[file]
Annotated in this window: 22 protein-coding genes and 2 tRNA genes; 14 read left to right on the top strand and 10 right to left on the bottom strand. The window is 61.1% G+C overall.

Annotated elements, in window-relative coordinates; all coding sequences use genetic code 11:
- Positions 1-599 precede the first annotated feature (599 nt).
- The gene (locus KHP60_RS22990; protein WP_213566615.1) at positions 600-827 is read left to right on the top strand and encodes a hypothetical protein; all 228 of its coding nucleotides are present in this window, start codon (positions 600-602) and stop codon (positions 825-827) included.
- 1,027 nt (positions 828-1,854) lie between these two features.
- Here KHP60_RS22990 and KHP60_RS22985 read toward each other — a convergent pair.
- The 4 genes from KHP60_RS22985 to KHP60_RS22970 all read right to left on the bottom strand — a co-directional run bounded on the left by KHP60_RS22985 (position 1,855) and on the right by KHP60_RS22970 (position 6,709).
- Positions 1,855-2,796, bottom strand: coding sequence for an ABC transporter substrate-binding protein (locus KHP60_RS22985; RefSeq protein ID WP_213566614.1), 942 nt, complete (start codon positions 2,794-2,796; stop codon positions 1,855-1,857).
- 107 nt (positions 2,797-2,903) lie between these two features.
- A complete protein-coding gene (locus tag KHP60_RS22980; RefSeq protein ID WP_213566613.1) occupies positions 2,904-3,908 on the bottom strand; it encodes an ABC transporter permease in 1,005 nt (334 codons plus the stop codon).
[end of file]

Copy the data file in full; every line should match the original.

Annotated in this window: 22 protein-coding genes and 2 tRNA genes; 14 read left to right on the top strand and 10 right to left on the bottom strand. The window is 61.1% G+C overall.

Annotated elements, in window-relative coordinates; all coding sequences use genetic code 11:
- Positions 1-599 precede the first annotated feature (599 nt).
- The gene (locus KHP60_RS22990; protein WP_213566615.1) at positions 600-827 is read left to right on the top strand and encodes a hypothetical protein; all 228 of its coding nucleotides are present in this window, start codon (positions 600-602) and stop codon (positions 825-827) included.
- 1,027 nt (positions 828-1,854) lie between these two features.
- Here KHP60_RS22990 and KHP60_RS22985 read toward each other — a convergent pair.
- The 4 genes from KHP60_RS22985 to KHP60_RS22970 all read right to left on the bottom strand — a co-directional run bounded on the left by KHP60_RS22985 (position 1,855) and on the right by KHP60_RS22970 (position 6,709).
- Positions 1,855-2,796, bottom strand: coding sequence for an ABC transporter substrate-binding protein (locus KHP60_RS22985; RefSeq protein ID WP_213566614.1), 942 nt, complete (start codon positions 2,794-2,796; stop codon positions 1,855-1,857).
- 107 nt (positions 2,797-2,903) lie between these two features.
- A complete protein-coding gene (locus tag KHP60_RS22980; RefSeq protein ID WP_213566613.1) occupies positions 2,904-3,908 on the bottom strand; it encodes an ABC transporter permease in 1,005 nt (334 codons plus the stop codon).